are now greatly reduced in numbers. In the Austrian mountains, where they have been better preserved, it is not uncommon to see bands of 20 or 30 individuals. The agility and climbing powers of the

chamois are famous; its foot is especially well formed for laying hold of slight projections on the rocks. The outer margin of the solid hoof is lower than the sole, forming a shallow depression. In summer chamois ascend to the limits of the snow-line ; in winter they descend to the wooded districts that border the glaciers. They do not hesitate to spring over chasms nor to leap downward 20 or 30 feet against the rocky face of an apparently perpendicular precipice. The fine soft leather known as Shammy was originally made from chamois-skin, though many of the skins now sold under that name are manufactured from sheep-skin. The flesh is prized as food, and resembles venison in flavor.

Chamouni ( sha'mô'nc' ), a celebrated valley among the French Alps, is about 3,400 feet above the level of the sea. It is about 13 miles long and two broad. On the south is the giant group of Mont Blanc, from which great glaciers glide down, even in summer, almost to the bottom of the valley. The chief of these is the Glacier des Bois, which in its upper course expands into a large mountain lake of ice, called the ikfer de Glace. Over 15,000 tourists visit the valley every year, and from this point Mont Blanc is usually ascended. The beauties of Chamouni have been written of by Byron, Coleridge, Shelley, Wordsworth, Lamartine and Ruskin.

Champagne and The American Wine Industry. Great strides have of recent years been made in the production and improved quality of the wines of the United States, with the gratifying result that they have largely supplanted the importation and use of the product of the foreign-grown grape. The total yield of the native wine has now risen to close upon forty million

gallons per year. The region of its chief cultivation is still California; though production has of late largely risen in the states of New York and Ohio as well as in several of the western and southern states. The superior quality of the native wine has now become a matter of national and local felicitation, which is evidenced by the fact that it is increasingly rivalling the imported vintages of the Old World. Of sparkling wines there has been a great increase in Californian production, especially in the last 10 or 12 years, both the soil and the climate of the state, over a large area, favoring the vineyard yield and that to well-nigh perfection. There the manufacture of champagne is now a great and remunerative industry, while it is increasingly satisfactory to the taste of wine connoisseurs. At Urbana and Rheims, N. Y., as well as at Brockton and Ripley in the same state, and at Erie, Pa., Sandusky and Toledo, O. and on Lake Erie Island there are also successful winemaking establishments, their collective output annually being large and constantly increasing in yield and in improved brands.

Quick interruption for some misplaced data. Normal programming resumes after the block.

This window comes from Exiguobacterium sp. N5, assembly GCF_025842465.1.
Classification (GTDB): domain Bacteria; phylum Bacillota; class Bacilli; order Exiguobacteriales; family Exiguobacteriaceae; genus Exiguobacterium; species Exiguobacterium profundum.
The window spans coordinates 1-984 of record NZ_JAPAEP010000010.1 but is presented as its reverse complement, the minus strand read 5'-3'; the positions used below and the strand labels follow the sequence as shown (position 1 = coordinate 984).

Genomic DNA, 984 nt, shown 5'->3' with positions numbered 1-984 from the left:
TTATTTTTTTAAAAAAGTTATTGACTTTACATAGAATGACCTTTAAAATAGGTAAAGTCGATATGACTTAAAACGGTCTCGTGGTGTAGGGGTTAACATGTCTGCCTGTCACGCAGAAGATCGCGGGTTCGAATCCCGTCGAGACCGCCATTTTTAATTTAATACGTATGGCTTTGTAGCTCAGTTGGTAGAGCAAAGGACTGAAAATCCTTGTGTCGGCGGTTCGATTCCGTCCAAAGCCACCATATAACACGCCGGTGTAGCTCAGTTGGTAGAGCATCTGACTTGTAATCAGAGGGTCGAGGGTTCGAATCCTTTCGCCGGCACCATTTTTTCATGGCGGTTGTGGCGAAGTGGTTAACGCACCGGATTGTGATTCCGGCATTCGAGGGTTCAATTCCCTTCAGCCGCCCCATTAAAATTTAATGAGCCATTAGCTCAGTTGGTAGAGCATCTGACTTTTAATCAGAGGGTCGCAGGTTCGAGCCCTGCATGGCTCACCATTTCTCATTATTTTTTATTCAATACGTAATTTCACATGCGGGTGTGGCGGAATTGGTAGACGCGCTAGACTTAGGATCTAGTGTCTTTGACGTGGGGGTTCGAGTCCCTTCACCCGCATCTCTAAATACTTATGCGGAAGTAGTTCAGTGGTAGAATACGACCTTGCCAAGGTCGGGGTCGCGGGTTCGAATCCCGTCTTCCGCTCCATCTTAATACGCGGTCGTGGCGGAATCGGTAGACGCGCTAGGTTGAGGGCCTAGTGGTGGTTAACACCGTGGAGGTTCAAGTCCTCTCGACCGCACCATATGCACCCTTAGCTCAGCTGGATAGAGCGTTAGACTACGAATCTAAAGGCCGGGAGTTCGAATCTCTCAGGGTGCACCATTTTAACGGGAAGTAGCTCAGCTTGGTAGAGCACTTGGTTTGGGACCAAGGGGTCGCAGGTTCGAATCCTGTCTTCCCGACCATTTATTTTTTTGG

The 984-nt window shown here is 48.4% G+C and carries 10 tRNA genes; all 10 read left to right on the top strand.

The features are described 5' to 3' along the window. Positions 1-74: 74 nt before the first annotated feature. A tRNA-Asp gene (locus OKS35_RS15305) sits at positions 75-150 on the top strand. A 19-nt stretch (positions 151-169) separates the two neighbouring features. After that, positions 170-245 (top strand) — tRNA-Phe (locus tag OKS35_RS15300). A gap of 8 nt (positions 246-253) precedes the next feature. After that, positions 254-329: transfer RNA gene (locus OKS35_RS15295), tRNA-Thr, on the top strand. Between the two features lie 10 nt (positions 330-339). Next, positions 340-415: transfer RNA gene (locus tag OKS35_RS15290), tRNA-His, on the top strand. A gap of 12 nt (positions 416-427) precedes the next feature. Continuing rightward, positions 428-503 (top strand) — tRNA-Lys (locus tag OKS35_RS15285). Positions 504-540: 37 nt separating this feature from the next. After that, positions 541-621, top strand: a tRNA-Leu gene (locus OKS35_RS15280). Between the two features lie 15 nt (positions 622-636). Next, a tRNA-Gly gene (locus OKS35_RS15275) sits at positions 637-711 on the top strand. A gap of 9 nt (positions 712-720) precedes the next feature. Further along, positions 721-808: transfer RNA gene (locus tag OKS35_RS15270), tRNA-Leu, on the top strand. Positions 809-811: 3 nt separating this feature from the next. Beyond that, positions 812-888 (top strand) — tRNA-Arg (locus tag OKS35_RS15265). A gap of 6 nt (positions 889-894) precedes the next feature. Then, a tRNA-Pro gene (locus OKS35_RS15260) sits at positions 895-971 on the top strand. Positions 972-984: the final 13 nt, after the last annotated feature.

Champaign (shăm-păn'), a city in Champaign County, 111., 128 miles south of Chicago. It has the service of the Illinois Central, the "Big Pour" and several other railroads. It is situated in a rich agricultural region, and has foundries, machine-shops and a number of manufacturing interests. Located here is the Burnham Athenaeum and Hospital. The cities of Urbana and Champaign join, and they have electric service. The University of Illinois is located between Champaign and Urbana. Population, 12,421.

Champ=de=Mars (shon'de-marz'), a large square on the outskirts of Paris, where military reviews are held. The first great feast of the Revolution was held here on July 14, 1790. At that time the place was not ready, and all Paris, men and women, turned out and worked night and day to put it in" readiness. It has been used for fairs, feasts, great mass meetings and demonstrations of mobs.

Champlain (shăm-plan'), a beautiful lake separating the states of New York and Vermont. It is no miles long and from one to 15 broad. It empties into the St. Lawrence through the Richelieu River, and a canal joins it to the Hudson. Here the Americans defeated the British in a naval battle in 1814. The lake is named from its discoverer, Samuel de Champlain.

Champlain, Samuel de ( 1567-1635). Of the most striking figure, perhaps, in Canadian history during the French régime, Sir John Bourinot says: "It was not in Acadia but in the valley of the St. Lawrence that France made her great effort to establish her dominions in North America. Samuel Champlain, the most famovis man in the history

Description images/pp0405 1